What is in this article?:
- Cotton prices may not have to fall to extremely low levels to discourage acreage in 2013. High corn and soybean prices are taking care of that problem, as wholesale shifts to those crops are expected.
- Significantly reduced acres is exactly what the cotton market needs next year, according to experts, as cotton supplies have soared to record levels.
As grain and soybean prices rise to the roof, 2013 cotton acreage appears headed for the cellar, according to analysts speaking at the Ag Market Network’s July conference call, broadcast from New York City.
“I can’t think of anybody right now that would plant cotton unless they owned a gin. As far as the price structure is concerned, cotton is not even competitive,” said Mike Stevens a market analyst based in Mandeville La.
In the Mid-South and Southeast, “anything less than a dollar a pound for cotton is not going to draw much interest,” said O.A. Cleveland, professor emeritus, Mississippi State University. “With soybeans at $17 and corn at $8, you’re going to see wholesale switching to soybeans and corn.”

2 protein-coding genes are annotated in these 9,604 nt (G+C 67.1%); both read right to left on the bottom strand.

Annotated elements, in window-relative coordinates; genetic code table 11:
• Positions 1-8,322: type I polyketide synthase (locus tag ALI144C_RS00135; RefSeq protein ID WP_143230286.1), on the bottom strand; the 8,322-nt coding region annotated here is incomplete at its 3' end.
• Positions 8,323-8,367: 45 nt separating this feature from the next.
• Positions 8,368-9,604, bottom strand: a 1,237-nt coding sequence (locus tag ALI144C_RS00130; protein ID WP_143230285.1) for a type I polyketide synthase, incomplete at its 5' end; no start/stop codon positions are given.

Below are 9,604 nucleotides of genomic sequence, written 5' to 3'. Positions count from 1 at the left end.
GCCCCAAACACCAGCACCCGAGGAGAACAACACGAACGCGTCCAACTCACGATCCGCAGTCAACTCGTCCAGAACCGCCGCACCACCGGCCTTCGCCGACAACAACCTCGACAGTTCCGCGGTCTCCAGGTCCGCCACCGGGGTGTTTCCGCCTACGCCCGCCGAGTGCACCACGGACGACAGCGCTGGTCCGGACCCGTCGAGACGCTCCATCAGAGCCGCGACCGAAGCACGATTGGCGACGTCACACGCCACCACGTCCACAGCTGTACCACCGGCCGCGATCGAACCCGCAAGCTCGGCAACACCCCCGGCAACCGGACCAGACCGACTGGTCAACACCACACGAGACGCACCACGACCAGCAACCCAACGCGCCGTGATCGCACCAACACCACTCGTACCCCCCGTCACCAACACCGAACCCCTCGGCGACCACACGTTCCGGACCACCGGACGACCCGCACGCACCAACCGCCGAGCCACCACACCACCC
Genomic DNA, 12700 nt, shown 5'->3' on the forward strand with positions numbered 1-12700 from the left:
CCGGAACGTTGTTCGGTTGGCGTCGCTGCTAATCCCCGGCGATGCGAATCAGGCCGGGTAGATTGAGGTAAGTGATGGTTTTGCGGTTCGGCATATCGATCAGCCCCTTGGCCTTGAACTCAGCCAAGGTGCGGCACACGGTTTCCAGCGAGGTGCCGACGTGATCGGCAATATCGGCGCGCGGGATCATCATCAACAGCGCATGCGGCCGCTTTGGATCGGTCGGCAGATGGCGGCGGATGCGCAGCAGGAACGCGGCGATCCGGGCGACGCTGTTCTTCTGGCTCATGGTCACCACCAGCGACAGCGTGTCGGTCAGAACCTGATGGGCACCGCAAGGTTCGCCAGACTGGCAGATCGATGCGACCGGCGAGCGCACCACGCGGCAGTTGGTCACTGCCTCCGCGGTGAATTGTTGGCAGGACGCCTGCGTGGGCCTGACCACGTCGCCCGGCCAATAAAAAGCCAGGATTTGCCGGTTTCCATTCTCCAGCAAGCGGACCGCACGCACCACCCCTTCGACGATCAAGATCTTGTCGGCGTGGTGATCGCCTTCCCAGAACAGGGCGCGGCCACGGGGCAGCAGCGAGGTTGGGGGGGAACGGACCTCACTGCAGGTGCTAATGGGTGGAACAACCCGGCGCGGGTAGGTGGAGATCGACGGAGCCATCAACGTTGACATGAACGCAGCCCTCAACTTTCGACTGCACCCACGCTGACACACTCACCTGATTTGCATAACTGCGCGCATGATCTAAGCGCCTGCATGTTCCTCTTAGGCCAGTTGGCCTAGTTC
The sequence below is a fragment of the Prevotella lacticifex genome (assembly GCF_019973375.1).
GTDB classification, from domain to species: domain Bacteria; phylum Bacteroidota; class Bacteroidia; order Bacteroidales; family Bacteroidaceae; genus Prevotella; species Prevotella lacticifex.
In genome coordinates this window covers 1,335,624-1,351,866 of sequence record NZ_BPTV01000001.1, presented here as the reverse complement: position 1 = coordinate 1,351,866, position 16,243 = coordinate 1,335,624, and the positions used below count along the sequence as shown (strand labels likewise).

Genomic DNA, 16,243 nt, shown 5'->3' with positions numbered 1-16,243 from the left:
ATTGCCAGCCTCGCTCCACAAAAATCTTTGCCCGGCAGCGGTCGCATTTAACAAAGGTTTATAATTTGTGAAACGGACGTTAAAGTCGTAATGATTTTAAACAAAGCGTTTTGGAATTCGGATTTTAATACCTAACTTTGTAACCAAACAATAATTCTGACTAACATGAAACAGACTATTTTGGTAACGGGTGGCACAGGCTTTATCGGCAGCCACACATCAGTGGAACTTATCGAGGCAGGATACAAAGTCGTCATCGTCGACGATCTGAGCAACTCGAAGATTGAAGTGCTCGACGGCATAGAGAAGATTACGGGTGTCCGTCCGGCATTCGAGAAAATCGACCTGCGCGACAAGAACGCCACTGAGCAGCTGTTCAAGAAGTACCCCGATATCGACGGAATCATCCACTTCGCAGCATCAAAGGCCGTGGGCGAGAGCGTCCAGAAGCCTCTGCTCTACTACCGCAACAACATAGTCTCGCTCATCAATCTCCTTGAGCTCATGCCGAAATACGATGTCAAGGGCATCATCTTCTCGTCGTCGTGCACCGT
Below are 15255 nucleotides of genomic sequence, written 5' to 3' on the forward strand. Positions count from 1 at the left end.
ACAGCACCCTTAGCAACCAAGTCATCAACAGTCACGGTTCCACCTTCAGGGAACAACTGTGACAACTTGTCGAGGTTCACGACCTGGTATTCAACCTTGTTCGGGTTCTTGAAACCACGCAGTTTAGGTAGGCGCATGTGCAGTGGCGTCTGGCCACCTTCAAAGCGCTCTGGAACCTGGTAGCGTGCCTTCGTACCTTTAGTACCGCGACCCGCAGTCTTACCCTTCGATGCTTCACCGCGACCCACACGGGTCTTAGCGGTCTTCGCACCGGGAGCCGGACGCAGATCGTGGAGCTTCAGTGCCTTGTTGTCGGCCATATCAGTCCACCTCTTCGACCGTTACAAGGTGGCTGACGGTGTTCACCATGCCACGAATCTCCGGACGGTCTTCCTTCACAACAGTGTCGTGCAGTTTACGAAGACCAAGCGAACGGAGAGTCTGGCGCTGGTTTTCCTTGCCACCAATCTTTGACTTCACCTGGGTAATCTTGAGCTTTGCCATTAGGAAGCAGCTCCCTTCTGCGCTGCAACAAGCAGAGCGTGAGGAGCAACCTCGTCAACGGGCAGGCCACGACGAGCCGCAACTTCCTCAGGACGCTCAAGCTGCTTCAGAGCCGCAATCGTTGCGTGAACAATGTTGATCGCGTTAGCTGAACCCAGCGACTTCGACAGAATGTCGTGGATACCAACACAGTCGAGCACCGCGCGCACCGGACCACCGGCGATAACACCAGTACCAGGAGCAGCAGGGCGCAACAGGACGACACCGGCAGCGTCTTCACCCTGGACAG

Acreage losses in Texas will not be as significant, according to Carl Anderson, Extension professor emeritus, Texas A&M University. “I would think we would go from 6.8 million acres to as low as 5.5 million acres.”
Jarral Neeper, president of Calcot, Bakersfield, Calif., said “70-cent cotton just won’t work. Land rents are rising now due to alternative crops. Fertilizer prices have not come down much at all. There are just too many alternatives in California for producers to not look at other things.”
Of course, 2013 cotton acreage needs to come down anyway, as cotton ending stocks for this marketing year are projected at 72 million bales, an all-time high, and cotton consumption has declined around the globe.
Fortunately for those who do plant cotton, as long as grain and soybean prices remain high, cotton prices will not have to fall to discourage acreage, noted Joe Nicosia, CEO of Allenberg Cotton Co.
“We’re going to be able to create a production deficit (in cotton) next year without the pain,” Nicosia said. “Normally it would take 50-cent cotton to solve this surplus problem. Now cotton is still profitable (in the world), and alternative crops are extremely profitable. This will allow the world to have a cotton production deficit in 2013 and begin the process of working off the huge carryovers without a massive price drop.”